The journals of the Church Missionary Society (CMS) missionaries describe Tohitapu as a person of high intelligence and considerable mana among the Te Roroa and Ngāpuhi. The Revd. Henry Williams said “he is a very important person in his way, though our good folks generally cannot manage him”. [21] Tohitapu did not renounce his status as a Tohunga and warrior or become a Christian. From January 1832 until late July 1832 Tohitapu was part of the muru, [2] or war expedition, that Tītore and Ngāpuhi warriors made to Tauranga, which followed the Girls' War. [22] In February 1833, Tohitapu joined the second muru led by Tītore with Te Rarawa warriors, allies of the Ngāpuhi, from the North Cape back to Tauranga to continue the war expedition. [3] [23] Henry Williams accompanied both expeditions in an attempt to bring them to a peaceful conclusion. [24]

Tohitapu died in the Bay of Islands on 14 July 1833. [25] On 17 January 1834, CMS missionaries went to Wangai, a settlement south-east of Paihia, to attend the funeral feast held at the hahunga (disinterment and bone cleansing ceremony) of the bones of Tohitapu. [26]

Literature and sources

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References

  1. "The First Pakehas to Visit The Bay of Islands". Te Ao Hou / The New World, No. 51 (June 1965) page 17. Retrieved 12 December 2017.
  2. 1 2 "Traditional Maori Concepts, Muru" Ministry of Justice website
  3. 1 2 Smith, S. Percy – Maori Wars of the Nineteenth Century (Christchurch 1910) page 450. at NZETC
  4. "The Missionary Register". Early New Zealand Books (ENZB), University of Auckland Library. 1833. pp. 499–500. Retrieved 9 March 2019.
  5. Rogers, Lawrence M. (1973). Te Wiremu: A Biography of Henry Williams. Pegasus Press. pp. 55–56.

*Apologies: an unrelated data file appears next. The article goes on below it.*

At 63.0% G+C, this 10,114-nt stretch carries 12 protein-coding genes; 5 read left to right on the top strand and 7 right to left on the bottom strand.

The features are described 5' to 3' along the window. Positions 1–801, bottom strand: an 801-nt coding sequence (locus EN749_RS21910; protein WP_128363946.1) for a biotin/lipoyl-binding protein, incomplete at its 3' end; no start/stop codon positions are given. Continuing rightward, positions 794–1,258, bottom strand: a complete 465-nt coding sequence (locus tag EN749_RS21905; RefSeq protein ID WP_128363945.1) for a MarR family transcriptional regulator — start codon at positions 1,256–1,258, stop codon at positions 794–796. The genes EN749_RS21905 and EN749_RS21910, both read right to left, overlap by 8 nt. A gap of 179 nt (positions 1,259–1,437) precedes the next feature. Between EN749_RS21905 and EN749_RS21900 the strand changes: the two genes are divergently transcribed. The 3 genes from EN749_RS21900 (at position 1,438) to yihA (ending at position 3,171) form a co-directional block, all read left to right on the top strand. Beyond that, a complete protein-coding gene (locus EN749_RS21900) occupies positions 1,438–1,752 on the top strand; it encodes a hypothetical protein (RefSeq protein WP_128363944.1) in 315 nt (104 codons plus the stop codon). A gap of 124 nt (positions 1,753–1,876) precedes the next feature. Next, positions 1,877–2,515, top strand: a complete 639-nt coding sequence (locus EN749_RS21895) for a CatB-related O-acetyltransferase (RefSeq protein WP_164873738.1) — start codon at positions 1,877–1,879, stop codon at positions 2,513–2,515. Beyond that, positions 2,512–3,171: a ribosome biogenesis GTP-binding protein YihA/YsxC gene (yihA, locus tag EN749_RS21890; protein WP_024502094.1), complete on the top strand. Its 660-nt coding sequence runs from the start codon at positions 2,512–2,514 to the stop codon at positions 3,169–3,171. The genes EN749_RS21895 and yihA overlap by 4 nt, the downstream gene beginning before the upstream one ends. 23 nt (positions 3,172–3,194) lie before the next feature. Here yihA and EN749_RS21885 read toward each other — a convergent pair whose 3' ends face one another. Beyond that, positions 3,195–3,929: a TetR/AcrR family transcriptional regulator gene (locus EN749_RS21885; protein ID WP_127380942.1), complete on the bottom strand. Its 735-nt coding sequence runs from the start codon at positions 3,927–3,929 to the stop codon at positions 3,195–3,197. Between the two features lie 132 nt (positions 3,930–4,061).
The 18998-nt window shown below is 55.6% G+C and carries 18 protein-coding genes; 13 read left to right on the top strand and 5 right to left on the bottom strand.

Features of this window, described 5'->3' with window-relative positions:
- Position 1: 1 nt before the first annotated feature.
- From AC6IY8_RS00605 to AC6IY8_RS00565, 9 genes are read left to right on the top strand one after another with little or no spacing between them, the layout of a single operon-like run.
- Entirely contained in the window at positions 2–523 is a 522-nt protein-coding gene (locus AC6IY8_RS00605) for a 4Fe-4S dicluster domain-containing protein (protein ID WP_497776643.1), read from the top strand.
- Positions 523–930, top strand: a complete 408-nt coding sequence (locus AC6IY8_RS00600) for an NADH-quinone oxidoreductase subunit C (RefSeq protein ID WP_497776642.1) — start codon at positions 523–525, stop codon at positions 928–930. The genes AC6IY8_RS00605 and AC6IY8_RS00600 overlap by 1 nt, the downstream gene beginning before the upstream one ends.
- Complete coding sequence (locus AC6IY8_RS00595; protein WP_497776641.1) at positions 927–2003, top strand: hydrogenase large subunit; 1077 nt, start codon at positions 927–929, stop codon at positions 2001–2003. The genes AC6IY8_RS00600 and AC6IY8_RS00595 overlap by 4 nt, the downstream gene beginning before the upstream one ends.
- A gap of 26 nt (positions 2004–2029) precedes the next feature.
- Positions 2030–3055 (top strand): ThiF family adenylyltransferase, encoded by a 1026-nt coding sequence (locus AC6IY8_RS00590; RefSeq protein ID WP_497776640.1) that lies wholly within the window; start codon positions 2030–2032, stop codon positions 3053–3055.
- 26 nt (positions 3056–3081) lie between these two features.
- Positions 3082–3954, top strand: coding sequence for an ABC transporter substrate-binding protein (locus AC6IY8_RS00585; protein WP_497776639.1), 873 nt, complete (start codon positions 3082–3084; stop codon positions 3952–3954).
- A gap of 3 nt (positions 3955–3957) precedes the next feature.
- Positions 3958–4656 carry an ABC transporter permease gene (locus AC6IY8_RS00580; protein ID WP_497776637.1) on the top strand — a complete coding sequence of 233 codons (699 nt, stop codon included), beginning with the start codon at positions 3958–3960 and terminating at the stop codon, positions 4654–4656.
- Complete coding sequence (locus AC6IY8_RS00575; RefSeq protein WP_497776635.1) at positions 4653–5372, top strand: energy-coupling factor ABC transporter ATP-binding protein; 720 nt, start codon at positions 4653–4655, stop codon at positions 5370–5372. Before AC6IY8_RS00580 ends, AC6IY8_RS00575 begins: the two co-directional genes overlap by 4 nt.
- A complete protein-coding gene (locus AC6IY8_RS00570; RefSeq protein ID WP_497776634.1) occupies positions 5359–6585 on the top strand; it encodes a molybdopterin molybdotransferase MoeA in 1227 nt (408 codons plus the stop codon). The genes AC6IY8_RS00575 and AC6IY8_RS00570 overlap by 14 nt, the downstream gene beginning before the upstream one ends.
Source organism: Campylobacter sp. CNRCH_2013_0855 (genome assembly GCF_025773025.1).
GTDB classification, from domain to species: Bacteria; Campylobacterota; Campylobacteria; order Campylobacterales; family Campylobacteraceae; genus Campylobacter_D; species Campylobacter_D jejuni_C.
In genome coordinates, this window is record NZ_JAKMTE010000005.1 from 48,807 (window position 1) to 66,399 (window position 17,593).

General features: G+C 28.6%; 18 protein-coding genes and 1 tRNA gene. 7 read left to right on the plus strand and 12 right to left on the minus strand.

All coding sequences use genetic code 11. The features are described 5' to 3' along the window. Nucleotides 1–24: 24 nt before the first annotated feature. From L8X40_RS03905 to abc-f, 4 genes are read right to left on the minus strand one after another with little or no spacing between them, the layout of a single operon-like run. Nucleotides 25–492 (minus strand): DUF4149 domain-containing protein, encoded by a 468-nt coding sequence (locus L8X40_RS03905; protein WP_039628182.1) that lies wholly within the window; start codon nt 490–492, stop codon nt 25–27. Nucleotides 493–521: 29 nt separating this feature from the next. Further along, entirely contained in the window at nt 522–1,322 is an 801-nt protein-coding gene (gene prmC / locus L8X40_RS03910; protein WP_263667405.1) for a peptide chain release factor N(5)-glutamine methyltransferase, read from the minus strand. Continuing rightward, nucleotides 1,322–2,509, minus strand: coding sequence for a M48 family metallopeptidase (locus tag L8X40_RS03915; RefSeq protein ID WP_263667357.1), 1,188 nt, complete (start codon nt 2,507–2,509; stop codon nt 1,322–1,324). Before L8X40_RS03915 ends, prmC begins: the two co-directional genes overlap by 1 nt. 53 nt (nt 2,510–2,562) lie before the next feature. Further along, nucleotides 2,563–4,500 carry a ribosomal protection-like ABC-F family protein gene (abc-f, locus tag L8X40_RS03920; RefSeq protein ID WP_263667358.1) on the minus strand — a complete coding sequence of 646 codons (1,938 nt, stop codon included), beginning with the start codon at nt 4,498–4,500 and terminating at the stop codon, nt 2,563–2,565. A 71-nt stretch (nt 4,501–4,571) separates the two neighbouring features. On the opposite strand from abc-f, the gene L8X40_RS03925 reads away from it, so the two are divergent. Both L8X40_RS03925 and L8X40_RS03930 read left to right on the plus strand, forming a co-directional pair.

6. Gillies, Iain and John (1998). East Coast Pioneers. A Williams Family Portrait; A Legacy of Land, Love and Partnership. Gisborne NZ: The Gisborne Herald Co. Ltd. p. 9f. ISBN   0-473-05118-4.
  7. Fitzgerald, Caroline (2004). Marianne Williams: Letters from the Bay of Islands. Penguin Books, New Zealand. pp. 72–78. ISBN   0-14-301929-5.
  8. Williams, GE (2001). "The Trail of Waitangi: Tohitapu and a Touch of Mäkutu". Early New Zealand History: Covering the Introduction of Civilization, the Gospel, Treaty etc. to New Zealand. Retrieved 5 December 2017.
  9. Rogers, Lawrence M. (1973). Te Wiremu: A Biography of Henry Williams. Pegasus Press. pp. 101–102.
  10. Fitzgerald 2004, p. 94 (letter of 7 October 1824)
  11. Rogers, Lawrence M. (1973). Te Wiremu: A Biography of Henry Williams. Pegasus Press. pp. 79–80.
  12. Missionary Register (1828) Vol. 20, page 468
  13. Missionary Register (1832) Vol. 20, page 191
  14. Ballara, Angela (30 October 2012). "Pomare I". Dictionary of New Zealand Biography. Te Ara: The Encyclopedia of New Zealand. Retrieved 4 March 2014.
  15. Rogers, Lawrence M. (1973). Te Wiremu: A Biography of Henry Williams. Pegasus Press. pp. 73–74.
  16. Fitzgerald, Caroline (2004). "Journal of Marianne Williams, (17 March 1828)". Marianne Williams: Letters from the Bay of Islands. Penguin Books, New Zealand. p. 101. ISBN   0-14-301929-5.
  17. Fitzgerald, Caroline (2004). Marianne Williams: Letters from the Bay of Islands. Penguin Books, New Zealand. pp. 101–107. ISBN   0-14-301929-5.
  18. "The Missionary Register". Early New Zealand Books (ENZB), University of Auckland Library. 1813. pp. 56–60. Retrieved 9 March 2019.
  19. "The Missionary Register". Early New Zealand Books (ENZB), University of Auckland Library. 1832. pp. 409–410. Retrieved 9 March 2019.
  20. Carleton, Hugh (1874). "Vol. I". The Life of Henry Williams. Early New Zealand Books (ENZB), University of Auckland Library. pp. 78–87.
  21. Fitzgerald, Caroline (2011). Te Wiremu: Henry Williams – Early Years in the North. Huia Publishers, New Zealand. p. 149. ISBN   978-1-86969-439-5.
  22. Carleton, Hugh (1874). "Vol. I". The Life of Henry Williams. Early New Zealand Books (ENZB), University of Auckland Library. pp. 78–87.
  23. Proceedings of the Church Missionary Society for Africa and the East, (1834) vol 5, page 263
  24. Carleton, Hugh (1874). "Vol. I". The Life of Henry Williams. Early New Zealand Books (ENZB), University of Auckland Library. pp. 130–133.
  25. Smith, S. Percy – Maori Wars of the Nineteenth Century (Christchurch 1910) page 458. online at NZETC
  26. "The Missionary Register". Early New Zealand Books (ENZB), University of Auckland Library. 1835. p. 555. Retrieved 9 March 2019.